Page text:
The Impending Crisis in Aryavarta

Apr 4th, 2014 | By | Category: Advocacy, Development and Climate Change, News, Vulnerability, Weather

wheatfield--621x414From the age of the Vedas—Hinduism’s oldest scripture—to modern graphic novels which revisit that idealized past, the word Aryavarta has come to define India. As an area, Aryavarta stretches from the western frontiers of modern Pakistan to India’s eastern edges, watered by three mighty rivers, the Indus, the Ganga and the Brahmaputra. This vast alluvial land is the Indo-Gangetic Plain, arbiter of numerous civilizational and individual destinies, which is why prime ministerial hopeful Narendra Modi seeks election from its spiritual heartland.

This week, a multinational group of scientists warned that the Indo-Gangetic plain was approaching a more dramatic epochal cusp; a dangerous one, borne this time not of invading armies, empire makers and glory seekers, but on the arcane, intensive—and sometimes uncertain—laboratory work that goes into predicting climate change.

Released earlier this week, the latest report of the Intergovernmental Panel on Climate Change (IPCC), warns that the Indo-Gangetic Plain will be one of the earth’s focal points for climate change. “About 200 million people (using the current population) in this area whose food intake relies on crop harvests would experience adverse impacts,” says the report. India, in general, is highly vulnerable and regardless of what government takes charge of Delhi this year, the long-term prospects include less food, lower economic growth, persistent poverty and more disease.

Climate change is sometimes criticized as an inexact science, and that it is. Yet, the inferences climate scientists draw attract a growing consensus: Humanity is changing the world’s climate and perhaps not as slowly as we previously thought. While some areas, such as Kazakhstan, may grow more food as the land warms, the overall effect will manifest itself—if it hasn’t already—in uncertain weather and more severe storms, from winter freezes to heat waves. These conclusions are not easily reached. The IPCC report has 243 lead authors, 436 contributing authors and 66 review editors and 12,000 scientific references cited from at least 70 countries. The fields of expertise called on include the physical and natural sciences, management, engineering and public policy.

Food demand is likely to double by 2050 in India, but yields of rice and wheat will likely be hit. Overall crop yields are already faltering. In 2013-14, India—the world’s largest rice producer—expects a 5% drop in output, largely because of Cyclone Phailin, which may or may not be one of the extreme weather events predicted for a warming world. What is clear is that extreme weather is increasing.

Although production has almost doubled since 1990, wheat yields in the granaries of Punjab, Haryana and Uttar Pradesh have fallen in the past three years, agriculture ministry data show. On these great plains, responsible for 15% of the world’s wheat output, “there will be a a 51% decrease in the most favourable and high-yielding area due to heat stress” the IPCC report predicts.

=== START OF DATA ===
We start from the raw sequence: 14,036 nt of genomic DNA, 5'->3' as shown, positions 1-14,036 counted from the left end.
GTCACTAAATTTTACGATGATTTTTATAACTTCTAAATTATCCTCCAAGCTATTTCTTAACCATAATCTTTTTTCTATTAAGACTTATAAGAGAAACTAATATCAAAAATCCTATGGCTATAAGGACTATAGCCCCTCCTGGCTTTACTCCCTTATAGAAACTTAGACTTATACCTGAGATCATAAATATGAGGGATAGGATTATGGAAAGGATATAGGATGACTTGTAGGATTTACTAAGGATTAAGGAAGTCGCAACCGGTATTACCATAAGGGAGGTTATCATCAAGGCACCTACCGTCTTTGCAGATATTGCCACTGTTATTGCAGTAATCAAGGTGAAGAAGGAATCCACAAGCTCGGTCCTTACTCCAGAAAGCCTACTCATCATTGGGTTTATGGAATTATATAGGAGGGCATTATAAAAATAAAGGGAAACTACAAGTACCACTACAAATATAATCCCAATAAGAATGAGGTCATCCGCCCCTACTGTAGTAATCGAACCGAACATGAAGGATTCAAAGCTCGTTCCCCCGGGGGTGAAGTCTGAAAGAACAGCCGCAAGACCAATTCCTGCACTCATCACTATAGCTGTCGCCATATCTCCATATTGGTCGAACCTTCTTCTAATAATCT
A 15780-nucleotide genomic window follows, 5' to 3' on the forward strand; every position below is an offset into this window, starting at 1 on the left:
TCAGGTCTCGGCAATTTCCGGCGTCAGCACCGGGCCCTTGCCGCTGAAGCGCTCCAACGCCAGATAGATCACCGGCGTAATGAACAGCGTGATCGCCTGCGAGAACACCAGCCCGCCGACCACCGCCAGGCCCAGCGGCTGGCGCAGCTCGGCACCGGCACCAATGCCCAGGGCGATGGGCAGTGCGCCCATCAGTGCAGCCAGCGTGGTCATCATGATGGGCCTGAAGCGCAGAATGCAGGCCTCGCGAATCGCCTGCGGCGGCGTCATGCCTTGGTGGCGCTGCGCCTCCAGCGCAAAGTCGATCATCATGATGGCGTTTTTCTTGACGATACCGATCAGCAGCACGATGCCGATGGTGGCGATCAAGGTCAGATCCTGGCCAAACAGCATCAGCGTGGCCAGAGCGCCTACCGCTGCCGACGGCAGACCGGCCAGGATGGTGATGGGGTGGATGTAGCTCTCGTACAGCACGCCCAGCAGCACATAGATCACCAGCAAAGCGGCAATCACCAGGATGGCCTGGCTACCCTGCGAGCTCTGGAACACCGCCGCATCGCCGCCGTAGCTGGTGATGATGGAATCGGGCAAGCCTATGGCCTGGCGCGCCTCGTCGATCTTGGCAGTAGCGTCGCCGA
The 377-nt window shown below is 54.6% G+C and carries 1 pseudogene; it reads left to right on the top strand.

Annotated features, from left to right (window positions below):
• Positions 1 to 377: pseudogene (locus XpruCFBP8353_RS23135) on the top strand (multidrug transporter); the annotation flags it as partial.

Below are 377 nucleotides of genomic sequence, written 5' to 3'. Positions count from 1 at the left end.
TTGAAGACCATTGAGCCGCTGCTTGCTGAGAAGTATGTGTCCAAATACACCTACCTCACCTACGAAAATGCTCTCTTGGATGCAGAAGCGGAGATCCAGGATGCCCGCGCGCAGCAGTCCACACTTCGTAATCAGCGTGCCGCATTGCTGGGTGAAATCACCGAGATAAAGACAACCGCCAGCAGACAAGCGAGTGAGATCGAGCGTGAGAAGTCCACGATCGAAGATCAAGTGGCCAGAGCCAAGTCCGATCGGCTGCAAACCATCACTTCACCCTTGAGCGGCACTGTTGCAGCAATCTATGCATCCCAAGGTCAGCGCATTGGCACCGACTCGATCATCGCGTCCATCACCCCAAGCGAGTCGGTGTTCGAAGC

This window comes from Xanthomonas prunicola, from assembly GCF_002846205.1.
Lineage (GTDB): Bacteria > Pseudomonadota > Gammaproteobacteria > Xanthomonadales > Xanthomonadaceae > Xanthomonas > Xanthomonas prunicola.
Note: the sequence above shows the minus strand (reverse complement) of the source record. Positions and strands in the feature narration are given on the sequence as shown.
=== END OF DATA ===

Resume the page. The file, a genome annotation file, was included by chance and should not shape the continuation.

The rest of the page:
“There is a growing concern among policymakers and researchers about the vulnerability of the (Indian) wheat crop to global warming and changing climatic conditions, particularly the rise in temperatures during March/April at the grain filling stage,” says the India Grain and Feed Annual report for 2014, released in February by the US government.

Are we doomed to this fate? Can we do nothing?

Actually, the IPCC report says doomsday scenarios are optional—if governments act. In the case of wheat, that means new, hardier varieties, raised to withstand the new climate, and the construction of support infrastructure, from warehouses to roads.

“In India, the estimated countrywide agricultural loss in 2030 of over $7 billion that will severely affect the income of 10% of the population could be reduced by 80% if cost-effective climate resilience measures are implemented,” the report says.

It isn’t only agriculture that may fail. Living in Aryavarta’s dirty, disastrous cities will become hell—if it isn’t already—regardless of climate change, which will only exacerbate matters. Mitigation measures have wide-ranging benefits. For example, failing public health in India could be boosted by fewer fossil-fuel vehicles and more trees would make cities cooler. Metro railways (under expansion or construction in Chennai, Kochi, Jaipur, Bangalore, Hyderabad, Mumbai, Kolkata and Delhi) and urban mass transit are finally getting significant attention in Indian cities, notwithstanding serious planning and implementation flaws.

If electricity production in India and China can be decarbonized, a great decrease in mortality due to tiny, toxic particulates is possible; so, too, if more people are provided the means to walk and cycle. Last week, the World Health Organization said air pollution was a contributor to 7 million deaths in 2012, more than a third of those in India, China and Asia’s other emerging nations.

Currently, the outlook is bleak. “The question is whether India is prepared to face the climate-change challenge and develop resilience,” Chandra Bhushan, deputy director general of the advocacy Centre for Science and Environment, wrote in a recent blog. “The answer is no.”

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